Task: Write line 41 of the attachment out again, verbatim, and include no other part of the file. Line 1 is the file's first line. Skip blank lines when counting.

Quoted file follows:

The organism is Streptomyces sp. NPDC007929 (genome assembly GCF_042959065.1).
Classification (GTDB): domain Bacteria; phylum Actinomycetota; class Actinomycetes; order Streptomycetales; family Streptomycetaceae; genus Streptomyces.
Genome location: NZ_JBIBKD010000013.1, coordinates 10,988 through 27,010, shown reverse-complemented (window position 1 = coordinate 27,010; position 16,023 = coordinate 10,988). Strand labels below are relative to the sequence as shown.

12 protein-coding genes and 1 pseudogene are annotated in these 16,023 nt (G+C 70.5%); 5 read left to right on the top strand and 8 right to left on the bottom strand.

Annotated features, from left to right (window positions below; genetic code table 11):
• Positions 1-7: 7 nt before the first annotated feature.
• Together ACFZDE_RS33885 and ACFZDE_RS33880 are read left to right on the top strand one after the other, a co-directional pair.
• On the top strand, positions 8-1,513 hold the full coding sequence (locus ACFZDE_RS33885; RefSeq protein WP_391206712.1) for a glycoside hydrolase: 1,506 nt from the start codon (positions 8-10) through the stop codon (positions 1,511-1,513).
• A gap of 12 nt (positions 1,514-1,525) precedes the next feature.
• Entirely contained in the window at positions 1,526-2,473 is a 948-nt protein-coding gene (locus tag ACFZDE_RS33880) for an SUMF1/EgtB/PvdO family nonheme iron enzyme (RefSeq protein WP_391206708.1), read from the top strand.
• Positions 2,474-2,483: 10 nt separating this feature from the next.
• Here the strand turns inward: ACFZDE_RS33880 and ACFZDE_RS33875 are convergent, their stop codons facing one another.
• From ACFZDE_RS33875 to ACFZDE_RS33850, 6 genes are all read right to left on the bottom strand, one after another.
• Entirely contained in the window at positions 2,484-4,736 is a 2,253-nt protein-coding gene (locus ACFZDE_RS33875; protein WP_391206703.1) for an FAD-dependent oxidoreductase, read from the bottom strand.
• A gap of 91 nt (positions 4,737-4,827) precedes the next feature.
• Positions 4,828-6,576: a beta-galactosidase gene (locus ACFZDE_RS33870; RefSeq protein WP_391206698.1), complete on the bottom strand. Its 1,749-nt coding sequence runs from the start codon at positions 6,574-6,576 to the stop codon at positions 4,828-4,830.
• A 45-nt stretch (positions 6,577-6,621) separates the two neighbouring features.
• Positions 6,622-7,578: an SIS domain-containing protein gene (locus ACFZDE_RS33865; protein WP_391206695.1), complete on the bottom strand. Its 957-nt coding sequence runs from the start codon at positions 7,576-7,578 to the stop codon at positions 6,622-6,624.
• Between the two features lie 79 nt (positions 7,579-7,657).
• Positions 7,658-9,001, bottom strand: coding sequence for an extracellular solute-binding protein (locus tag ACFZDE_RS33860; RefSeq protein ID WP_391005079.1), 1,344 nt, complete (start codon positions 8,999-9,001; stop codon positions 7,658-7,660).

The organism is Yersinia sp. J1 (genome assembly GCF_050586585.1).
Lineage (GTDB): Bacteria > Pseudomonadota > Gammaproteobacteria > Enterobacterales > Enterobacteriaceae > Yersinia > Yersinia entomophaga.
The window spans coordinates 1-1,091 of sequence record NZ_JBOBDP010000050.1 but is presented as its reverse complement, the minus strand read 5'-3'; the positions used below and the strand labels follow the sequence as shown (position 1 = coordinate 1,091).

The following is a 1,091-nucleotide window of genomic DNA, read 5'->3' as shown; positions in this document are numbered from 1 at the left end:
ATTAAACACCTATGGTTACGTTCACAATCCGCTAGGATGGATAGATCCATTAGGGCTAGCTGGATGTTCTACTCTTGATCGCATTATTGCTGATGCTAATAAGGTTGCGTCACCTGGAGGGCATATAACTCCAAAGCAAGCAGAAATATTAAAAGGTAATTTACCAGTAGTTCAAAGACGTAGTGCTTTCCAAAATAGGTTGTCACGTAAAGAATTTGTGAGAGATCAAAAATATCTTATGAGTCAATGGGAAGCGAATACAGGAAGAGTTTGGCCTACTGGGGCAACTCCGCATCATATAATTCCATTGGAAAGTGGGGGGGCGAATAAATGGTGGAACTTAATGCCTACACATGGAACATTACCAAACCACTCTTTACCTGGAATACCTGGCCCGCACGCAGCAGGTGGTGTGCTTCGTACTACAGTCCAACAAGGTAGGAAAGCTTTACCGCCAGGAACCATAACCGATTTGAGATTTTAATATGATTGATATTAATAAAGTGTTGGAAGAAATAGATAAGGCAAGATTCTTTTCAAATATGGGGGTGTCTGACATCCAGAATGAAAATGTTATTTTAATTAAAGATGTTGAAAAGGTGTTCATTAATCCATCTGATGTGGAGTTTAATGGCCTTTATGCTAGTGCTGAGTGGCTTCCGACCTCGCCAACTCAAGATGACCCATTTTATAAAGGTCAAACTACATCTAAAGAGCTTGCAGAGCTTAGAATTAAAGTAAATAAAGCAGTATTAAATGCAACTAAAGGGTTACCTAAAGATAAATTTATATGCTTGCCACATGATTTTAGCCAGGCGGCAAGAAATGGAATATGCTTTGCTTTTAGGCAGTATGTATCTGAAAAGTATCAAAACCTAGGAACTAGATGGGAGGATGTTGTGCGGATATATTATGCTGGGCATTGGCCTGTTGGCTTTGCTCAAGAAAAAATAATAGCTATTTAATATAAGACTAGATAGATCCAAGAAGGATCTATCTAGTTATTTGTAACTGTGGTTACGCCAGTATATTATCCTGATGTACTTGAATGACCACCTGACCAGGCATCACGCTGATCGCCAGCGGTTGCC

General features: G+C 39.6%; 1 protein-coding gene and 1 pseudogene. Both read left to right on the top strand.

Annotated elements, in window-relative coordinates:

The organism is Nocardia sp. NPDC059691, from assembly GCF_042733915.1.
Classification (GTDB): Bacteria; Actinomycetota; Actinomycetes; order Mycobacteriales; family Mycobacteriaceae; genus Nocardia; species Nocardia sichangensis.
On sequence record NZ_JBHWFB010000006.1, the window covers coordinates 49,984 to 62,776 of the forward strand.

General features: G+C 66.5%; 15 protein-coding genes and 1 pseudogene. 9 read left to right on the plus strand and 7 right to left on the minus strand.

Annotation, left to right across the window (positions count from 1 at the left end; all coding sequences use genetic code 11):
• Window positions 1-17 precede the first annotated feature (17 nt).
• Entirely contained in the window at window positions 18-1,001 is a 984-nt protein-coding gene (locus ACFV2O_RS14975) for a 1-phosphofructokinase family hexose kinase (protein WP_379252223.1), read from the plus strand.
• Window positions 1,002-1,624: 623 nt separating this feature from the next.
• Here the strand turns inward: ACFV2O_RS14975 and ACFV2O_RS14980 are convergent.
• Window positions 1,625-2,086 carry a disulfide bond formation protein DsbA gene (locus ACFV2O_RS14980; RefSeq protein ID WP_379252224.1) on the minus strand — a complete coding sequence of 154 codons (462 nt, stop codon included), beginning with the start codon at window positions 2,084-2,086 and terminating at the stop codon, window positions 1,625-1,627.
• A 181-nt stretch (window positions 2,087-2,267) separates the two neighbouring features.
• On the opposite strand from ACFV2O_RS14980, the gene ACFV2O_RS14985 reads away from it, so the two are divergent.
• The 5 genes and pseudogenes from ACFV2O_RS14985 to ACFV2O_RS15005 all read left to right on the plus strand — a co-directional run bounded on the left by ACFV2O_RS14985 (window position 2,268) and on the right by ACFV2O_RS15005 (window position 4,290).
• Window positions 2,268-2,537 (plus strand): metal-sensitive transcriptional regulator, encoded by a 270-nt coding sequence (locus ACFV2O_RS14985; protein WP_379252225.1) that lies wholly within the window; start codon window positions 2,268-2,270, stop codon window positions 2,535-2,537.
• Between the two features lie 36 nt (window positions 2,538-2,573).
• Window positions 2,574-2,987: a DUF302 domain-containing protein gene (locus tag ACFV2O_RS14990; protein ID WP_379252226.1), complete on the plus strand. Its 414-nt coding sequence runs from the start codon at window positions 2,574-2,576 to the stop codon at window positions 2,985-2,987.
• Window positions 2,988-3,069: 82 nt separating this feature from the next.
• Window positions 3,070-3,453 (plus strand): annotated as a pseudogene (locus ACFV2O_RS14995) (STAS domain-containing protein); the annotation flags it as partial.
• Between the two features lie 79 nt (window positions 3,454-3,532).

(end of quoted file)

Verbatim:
• Window positions 2,268-2,537 (plus strand): metal-sensitive transcriptional regulator, encoded by a 270-nt coding sequence (locus ACFV2O_RS14985; protein WP_379252225.1) that lies wholly within the window; start codon window positions 2,268-2,270, stop codon window positions 2,535-2,537.